Ause Abdelhaq reviews 777, a Mexican restaurant located in the heart of Dublin city centre.
AESTHETICALLY speaking, there are very few things a restaurant owner can do to immediately turn me off their establishment. In my long and storied history with food, I’ve eaten in tiny pizzerias and filthy diners which have served gloriously delicious meals, and similarly I’ve eaten in extravagant chophouses and fanciful restaurants which have ended up being disappointing. I learned a lesson very early on: that the quality of decoration does not equate with the quality of food.
I never intended on eating at 777, or even reviewing it for that matter. In fact, the only reason I ended up there is because my friend booked it without consulting me. If he had, he would have quickly realised that I was avoiding the restaurant, purposely not eating there as a silent protest over the ridiculousness of its décor – externally, at least.
Unless you’ve eaten at 777, I don’t expect you to be familiar with it, even though it’s situated in the heart of Dublin, at the bottom of George’s Street. Most people have walked past it dozens of times without even realising it’s there – this is because from the outside, 777 appears to be, for all intents and purposes, a closed down building. Aside from one sign and a small menu, there is absolutely no indication that a restaurant exists at all: no windows, no decoration, no colour. Just a black building with a door which looks locked.
As it turns out, despite its blank exterior, 777 is actually a pretty lively Mexican joint on the inside. Every Sunday, they serve a brunch where every dish on the menu costs €7.77, so last weekend I went along to check it out.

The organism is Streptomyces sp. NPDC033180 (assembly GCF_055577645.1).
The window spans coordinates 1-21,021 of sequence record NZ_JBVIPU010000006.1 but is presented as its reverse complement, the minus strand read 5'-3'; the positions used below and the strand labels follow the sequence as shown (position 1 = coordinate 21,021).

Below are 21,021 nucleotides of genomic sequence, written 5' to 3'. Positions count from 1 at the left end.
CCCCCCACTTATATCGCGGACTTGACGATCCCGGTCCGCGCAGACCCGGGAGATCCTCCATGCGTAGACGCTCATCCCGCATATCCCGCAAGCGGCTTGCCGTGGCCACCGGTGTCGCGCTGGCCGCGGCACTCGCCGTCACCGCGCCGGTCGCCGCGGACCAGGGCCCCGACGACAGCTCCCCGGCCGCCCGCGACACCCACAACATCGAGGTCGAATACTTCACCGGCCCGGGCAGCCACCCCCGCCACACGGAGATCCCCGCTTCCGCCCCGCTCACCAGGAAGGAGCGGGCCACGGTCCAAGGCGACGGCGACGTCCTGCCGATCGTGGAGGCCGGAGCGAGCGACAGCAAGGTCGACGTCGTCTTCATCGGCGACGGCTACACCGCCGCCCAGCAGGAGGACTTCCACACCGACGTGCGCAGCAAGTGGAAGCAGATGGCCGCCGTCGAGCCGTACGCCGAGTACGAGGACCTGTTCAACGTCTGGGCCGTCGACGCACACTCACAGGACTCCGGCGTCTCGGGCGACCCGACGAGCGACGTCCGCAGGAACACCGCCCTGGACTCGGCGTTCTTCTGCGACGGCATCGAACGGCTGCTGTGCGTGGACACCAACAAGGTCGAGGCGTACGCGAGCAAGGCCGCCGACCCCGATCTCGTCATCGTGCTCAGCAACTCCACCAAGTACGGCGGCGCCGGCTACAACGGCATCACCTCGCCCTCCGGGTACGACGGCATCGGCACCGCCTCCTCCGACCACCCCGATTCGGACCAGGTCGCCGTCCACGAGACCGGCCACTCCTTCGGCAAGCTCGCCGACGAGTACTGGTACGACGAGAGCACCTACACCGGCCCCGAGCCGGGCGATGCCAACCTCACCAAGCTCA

When I arrived, the waitress recommended that I order two dishes to fill me up. I ordered the Taco Laguna, a variation on the traditional taco where the shell is replaced with a lettuce cup, and the Taco Heaven, a hard-shell taco filled with spiced beef, Pico de Gallo, salsa, cream, lettuce and cheese.
The food surprised me. I had heard that 777 serves some of the best tacos in Dublin, but I really didn’t expect it to be as nice as it was. Both dishes were delicious, especially the Taco Heaven – it was so good that I actually requested another. I also tasted a lime soda, manufactured in Mexico, which was delicious. My friend ordered a seared tuna dish called Finding Nemo (a distressing name), which was overcooked and a little disappointing.
On the inside, the décor is as pretentious as it is on the outside. Generally, I possess an inherent distrust of any restaurant which tries to distract me with a bizarre design, but the food was clearly a testament to a lesson I had ignorantly forgotten: don’t judge a book by its cover.
Overall 777 was a pleasant surprise. Aside from the food, the service was a delight and the food came out remarkably quickly. Regarding its location, it’s easy to get to once you figure out that it’s actually a functioning restaurant and not an old, closed-down laundrette. Finally, it seems to cater for everyone, with multiple options on the menu for both vegetarians and vegans alike.
Restaurants which are “hidden”, as 777 is, often demand a derivative standard of knowledge from their clientele – it’s ostentatious and exasperating. There are those who would argue that secrecy and exclusivity are wondrous marketing tools which are incredibly effective, but in my opinion a reputation for genuinely gorgeous food is worth more than any marketing ever could be.
Luckily for me, 777 seems to be the kind of place which has created a marketable atmosphere without compromising the quality of the food and for that, it earns a stamp of approval.